"shall be eligible for benefits during such benefit year only if he has had 14 or more weeks of employment in the base period applicable thereto, in each of which he earned in excess of $15 in wages from employers. The weekly benefit rate and the maximum limitation on total benefits shall otherwise be computed in accordance with the provisions of subsections (b) and (d) of this section; and benefits paid during such a benefit year shall be charged to employers' rating accounts in accordance with section 20 of this act.
"(6) The veteran shall be subject to the provisions of sections 28 and 29 of this act. In addition, no veteran shall be eligible to receive benefits based on employment by an employer with respect to which he has reemployment rights under the Federal selective service act unless and until he has made application for reemployment by such employer in accordance with the provisions of said act.
"(7) If any act of congress shall provide for payments with respect to unemployment of individuals who have completed a period of military training service subsequent to June 24, 1950, then any such payments under such act of congress shall be deducted from the benefits payable under this subsection." PA 1936 (Ex Sess), No 1, § 27(f)(5)(6)(7), as amended by PA 1954, No 197.
"Benefits," then, both under the definition in section 51 and as used in this section, means money payments to one who has, in accordance with the terms of the act, established his right thereto. And what
What we have said with respect to the benefit of veterans is also, it is clear, applicable to benefit rights generally under the act. Thus section 32(b) speaks of the procedure for determining "the claimant's benefit rights" and we note that the record before us contains a "Notice of Determination of Benefit Rights" which contains an enumeration of various elements comprising what we have described as the benefit rights: the weekly payment and the maximum amount within the established benefit year. At the bottom thereof we observe the notation: "Benefits" — not benefit rights — "Exhausted." The terminology thus employed was accurate.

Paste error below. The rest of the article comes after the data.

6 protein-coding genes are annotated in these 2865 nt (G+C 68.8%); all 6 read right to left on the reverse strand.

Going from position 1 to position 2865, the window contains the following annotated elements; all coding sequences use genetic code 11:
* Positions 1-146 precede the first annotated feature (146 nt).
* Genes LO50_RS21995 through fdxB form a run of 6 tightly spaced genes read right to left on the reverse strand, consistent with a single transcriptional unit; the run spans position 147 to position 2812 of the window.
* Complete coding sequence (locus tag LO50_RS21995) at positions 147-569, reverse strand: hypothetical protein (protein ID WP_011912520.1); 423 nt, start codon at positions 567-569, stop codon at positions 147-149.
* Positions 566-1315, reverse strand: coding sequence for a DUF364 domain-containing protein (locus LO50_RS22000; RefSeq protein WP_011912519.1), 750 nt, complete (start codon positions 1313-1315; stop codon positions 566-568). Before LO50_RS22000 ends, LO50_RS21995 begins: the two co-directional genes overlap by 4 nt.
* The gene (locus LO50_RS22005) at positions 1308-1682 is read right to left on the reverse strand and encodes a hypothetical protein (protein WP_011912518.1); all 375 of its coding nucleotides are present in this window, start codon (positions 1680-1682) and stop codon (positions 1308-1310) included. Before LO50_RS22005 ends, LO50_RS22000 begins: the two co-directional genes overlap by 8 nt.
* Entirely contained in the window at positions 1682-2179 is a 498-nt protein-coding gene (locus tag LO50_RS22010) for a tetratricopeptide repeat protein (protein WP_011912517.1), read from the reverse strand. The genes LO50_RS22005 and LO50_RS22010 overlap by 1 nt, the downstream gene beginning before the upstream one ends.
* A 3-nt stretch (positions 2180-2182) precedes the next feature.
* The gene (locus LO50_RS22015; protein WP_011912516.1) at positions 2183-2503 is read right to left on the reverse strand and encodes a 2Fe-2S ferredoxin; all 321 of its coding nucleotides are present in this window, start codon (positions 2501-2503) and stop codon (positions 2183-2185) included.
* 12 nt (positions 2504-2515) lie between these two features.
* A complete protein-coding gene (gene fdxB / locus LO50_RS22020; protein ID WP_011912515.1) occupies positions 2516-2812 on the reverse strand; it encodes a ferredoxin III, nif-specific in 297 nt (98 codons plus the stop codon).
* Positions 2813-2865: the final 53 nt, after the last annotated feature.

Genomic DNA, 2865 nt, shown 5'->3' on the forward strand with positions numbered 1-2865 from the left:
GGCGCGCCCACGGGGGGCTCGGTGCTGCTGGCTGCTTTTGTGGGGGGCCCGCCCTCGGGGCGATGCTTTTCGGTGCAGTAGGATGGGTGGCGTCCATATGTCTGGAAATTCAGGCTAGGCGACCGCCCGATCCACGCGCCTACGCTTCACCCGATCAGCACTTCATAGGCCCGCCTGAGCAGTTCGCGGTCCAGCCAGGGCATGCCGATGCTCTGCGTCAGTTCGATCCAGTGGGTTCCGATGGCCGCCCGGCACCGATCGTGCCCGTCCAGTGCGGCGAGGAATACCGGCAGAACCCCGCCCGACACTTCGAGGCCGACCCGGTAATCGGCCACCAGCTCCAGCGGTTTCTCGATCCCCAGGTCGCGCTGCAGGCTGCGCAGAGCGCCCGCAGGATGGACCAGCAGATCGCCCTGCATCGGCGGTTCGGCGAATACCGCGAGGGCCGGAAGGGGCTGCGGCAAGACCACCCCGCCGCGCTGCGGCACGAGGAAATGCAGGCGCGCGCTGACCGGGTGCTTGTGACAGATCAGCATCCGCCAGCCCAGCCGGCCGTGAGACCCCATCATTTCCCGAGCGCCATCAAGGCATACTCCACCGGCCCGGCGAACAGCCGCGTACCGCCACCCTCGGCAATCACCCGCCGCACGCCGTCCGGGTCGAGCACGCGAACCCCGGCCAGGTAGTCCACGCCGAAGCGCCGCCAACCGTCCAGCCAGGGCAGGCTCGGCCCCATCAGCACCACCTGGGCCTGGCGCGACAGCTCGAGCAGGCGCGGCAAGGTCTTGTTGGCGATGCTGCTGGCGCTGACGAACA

With these principles in mind let us return to the situation of Mrs. Melia on May 7, 1954, the effective date of the amendment. At this time she was one of the group specifically described in the amendment, those "for whom there is current an unexpired benefit year established prior to June 27, 1954." Prior to the amendment, however, her maximum amount of compensation was limited to 20 weeks, which maximum was available only to those with 30 "credit weeks" of employment. (The ratio employed was 1-1/2 credit weeks for 1 benefit week.) After the amendment, the ratio being unchanged, she was
The short of it is that Mrs. Melia's rights under the act were a statutory composite. They were not exhausted when the last weekly payment was made to her under the unamended act. This, strictly speaking, and under the statutory definition, was merely the exhaustion of the then-prescribed "benefits," the money payments then required to be made. Her rights to unemployment compensation, having once been established, and being uncancelled (section 46), with eligibility continuing, remained with her, alive, unabated and unexhausted for the duration of her established "benefit year." Thus when the legislature liberalized the act, she, having the prescribed status, being an individual "for whom there is current an unexpired benefit year established prior to June 27, 1954," was entitled to the aid thereof. We observe, in passing, that the contrary construction deprives those most in need, those who had been longest out of work, whose benefits were exhausted, and whose need was the most desperate, of the financial help authorized by the amendment. We do not possess the dexterity to harmonize a result so cruel with the announced legislative objective of lessening the menace of prolonged and involuntary unemployment to the health, morals, and welfare of the people of this State.
Judgment should be affirmed. Costs to appellee.
BLACK, J., concurred with SMITH, J.